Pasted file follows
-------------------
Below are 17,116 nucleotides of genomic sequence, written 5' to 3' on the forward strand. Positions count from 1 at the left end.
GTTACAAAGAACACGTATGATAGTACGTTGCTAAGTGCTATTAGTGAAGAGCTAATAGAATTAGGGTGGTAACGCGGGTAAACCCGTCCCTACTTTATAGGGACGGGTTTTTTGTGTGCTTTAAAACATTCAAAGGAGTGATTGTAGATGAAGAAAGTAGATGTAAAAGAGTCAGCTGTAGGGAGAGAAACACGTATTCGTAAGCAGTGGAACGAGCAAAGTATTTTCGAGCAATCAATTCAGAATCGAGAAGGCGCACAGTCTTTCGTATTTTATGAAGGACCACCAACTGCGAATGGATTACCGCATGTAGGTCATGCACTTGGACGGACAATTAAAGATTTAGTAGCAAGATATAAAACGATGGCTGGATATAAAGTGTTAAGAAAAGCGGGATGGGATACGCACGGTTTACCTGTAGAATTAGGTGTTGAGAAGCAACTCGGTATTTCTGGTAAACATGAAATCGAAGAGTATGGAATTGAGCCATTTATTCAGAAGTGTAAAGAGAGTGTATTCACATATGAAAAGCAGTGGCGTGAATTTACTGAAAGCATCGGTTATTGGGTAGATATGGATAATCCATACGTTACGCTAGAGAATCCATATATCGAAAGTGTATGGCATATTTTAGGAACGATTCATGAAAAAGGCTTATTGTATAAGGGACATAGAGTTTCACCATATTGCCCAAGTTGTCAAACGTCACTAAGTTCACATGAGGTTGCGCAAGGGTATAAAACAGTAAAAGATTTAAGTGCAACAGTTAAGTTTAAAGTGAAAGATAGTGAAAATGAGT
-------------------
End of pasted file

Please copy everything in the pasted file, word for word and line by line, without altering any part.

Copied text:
Below are 17,116 nucleotides of genomic sequence, written 5' to 3' on the forward strand. Positions count from 1 at the left end.
GTTACAAAGAACACGTATGATAGTACGTTGCTAAGTGCTATTAGTGAAGAGCTAATAGAATTAGGGTGGTAACGCGGGTAAACCCGTCCCTACTTTATAGGGACGGGTTTTTTGTGTGCTTTAAAACATTCAAAGGAGTGATTGTAGATGAAGAAAGTAGATGTAAAAGAGTCAGCTGTAGGGAGAGAAACACGTATTCGTAAGCAGTGGAACGAGCAAAGTATTTTCGAGCAATCAATTCAGAATCGAGAAGGCGCACAGTCTTTCGTATTTTATGAAGGACCACCAACTGCGAATGGATTACCGCATGTAGGTCATGCACTTGGACGGACAATTAAAGATTTAGTAGCAAGATATAAAACGATGGCTGGATATAAAGTGTTAAGAAAAGCGGGATGGGATACGCACGGTTTACCTGTAGAATTAGGTGTTGAGAAGCAACTCGGTATTTCTGGTAAACATGAAATCGAAGAGTATGGAATTGAGCCATTTATTCAGAAGTGTAAAGAGAGTGTATTCACATATGAAAAGCAGTGGCGTGAATTTACTGAAAGCATCGGTTATTGGGTAGATATGGATAATCCATACGTTACGCTAGAGAATCCATATATCGAAAGTGTATGGCATATTTTAGGAACGATTCATGAAAAAGGCTTATTGTATAAGGGACATAGAGTTTCACCATATTGCCCAAGTTGTCAAACGTCACTAAGTTCACATGAGGTTGCGCAAGGGTATAAAACAGTAAAAGATTTAAGTGCAACAGTTAAGTTTAAAGTGAAAGATAGTGAAAATGAGT